Presidential hopefuls square off on climate change ahead of third debate


COLUMBUS, Ohio (WCMH) — Climate change is one of the top issues in the 2020 presidential election.

Ahead of the third democratic debate later this week, 10 presidential hopefuls laid out their plans to tackle the problem in a 7-hour forum, elevating the issue higher than ever before in a presidential election.

“We have to start choosing science over fantasy here,” former Vice President and Democratic frontrunner Joe Biden said.

Biden believes it is up to the United States to lead the fight against climate change.

“We should be in a position where we generate support around the rest of the world and those who don’t do their part, don’t participate, then, in fact, they face consequences,” he said.

In between explaining her many plans, Sen. Elizabeth Warren (D-Mass.) warned Democrats about getting distracted by conversations like regulating light bulbs, a reference to the Trump administration’s rollback of energy efficiency rules last week.

“This is exactly what the fossil fuel industry hopes we’re talking about,” Warren said. “They want to be able to stir up a lot of controversy around your lightbulbs, straws, and cheeseburgers when 70% of the pollution of the carbon we’re throwing in the air comes from three industries.”

Sen. Bernie Sanders (D-VT) was a bit more concise when asked if he would reinstate those energy efficiency regulations.

“Duh!” he exclaimed.

Sanders also defended the price tag of his $16 trillion climate crisis plan, arguing it’s possible to also focus on other policies he supports like Medicare-for-all and free college.

“I have the radical idea that a sane Congress can walk and chew bubble gum at the same time,” he said. “We are fighting for the survival of the planet Earth, our only planet. How is this not a major priority? It must be a major priority.”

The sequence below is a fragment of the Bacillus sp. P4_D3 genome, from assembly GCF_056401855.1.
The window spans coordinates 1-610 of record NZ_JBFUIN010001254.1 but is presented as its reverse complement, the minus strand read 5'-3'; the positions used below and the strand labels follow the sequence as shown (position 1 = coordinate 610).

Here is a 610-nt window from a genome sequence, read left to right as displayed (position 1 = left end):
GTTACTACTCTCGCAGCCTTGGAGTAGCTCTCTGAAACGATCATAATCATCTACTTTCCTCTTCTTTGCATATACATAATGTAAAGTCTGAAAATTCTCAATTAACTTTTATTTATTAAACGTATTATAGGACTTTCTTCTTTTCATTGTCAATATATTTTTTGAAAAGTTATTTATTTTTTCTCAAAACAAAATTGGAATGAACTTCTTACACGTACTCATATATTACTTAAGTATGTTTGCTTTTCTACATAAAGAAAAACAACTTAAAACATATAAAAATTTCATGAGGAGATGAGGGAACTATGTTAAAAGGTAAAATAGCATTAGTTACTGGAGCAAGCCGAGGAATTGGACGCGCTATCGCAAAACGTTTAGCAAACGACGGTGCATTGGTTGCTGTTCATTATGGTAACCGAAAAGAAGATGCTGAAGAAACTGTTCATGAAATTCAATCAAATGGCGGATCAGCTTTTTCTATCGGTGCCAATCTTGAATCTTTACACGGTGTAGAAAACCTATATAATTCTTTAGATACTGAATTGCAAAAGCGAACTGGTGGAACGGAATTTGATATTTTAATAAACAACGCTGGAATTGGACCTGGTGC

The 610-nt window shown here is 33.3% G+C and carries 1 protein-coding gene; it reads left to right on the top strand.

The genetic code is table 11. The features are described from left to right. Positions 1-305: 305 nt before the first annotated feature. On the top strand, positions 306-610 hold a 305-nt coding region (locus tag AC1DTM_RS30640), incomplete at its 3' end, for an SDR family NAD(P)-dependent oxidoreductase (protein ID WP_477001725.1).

Although Jay Inslee dropped out of the presidential race, the Washington state governor’s ideas were still echoed by his former rivals.

“I also want to give a shout out to Gov. Jay Inslee who did a fantastic job bringing this issue to the forefront of this campaign,” former U.S. Secretary of Housing and Urban Development Julian Castro said.

“Gov. Inslee, I’m stealing your line. He said, ‘So Donald Trump said wind turbines cause cancer’ and Jay said, ‘No, they don’t cause cancer, they cause jobs,’” Sen. Kamala Harris (D-Calif.) added.

She said she is willing to take a stand against Senate Republicans refusing to pass the Green New Deal.

“If they fail to act, as President of the United States, I am prepared to get rid of the filibuster to pass a Green New Deal,” she said.

Mayor Pete Buttigieg argued that battling the climate crisis will not be easy.

“This is the hardest thing we will have done certainly in my lifetime as a country, on par with winning World War II, perhaps more challenging than that,” he said.

The third democratic debate will be Thursday in Houston, Texas, starting at 8 p.m. ET.

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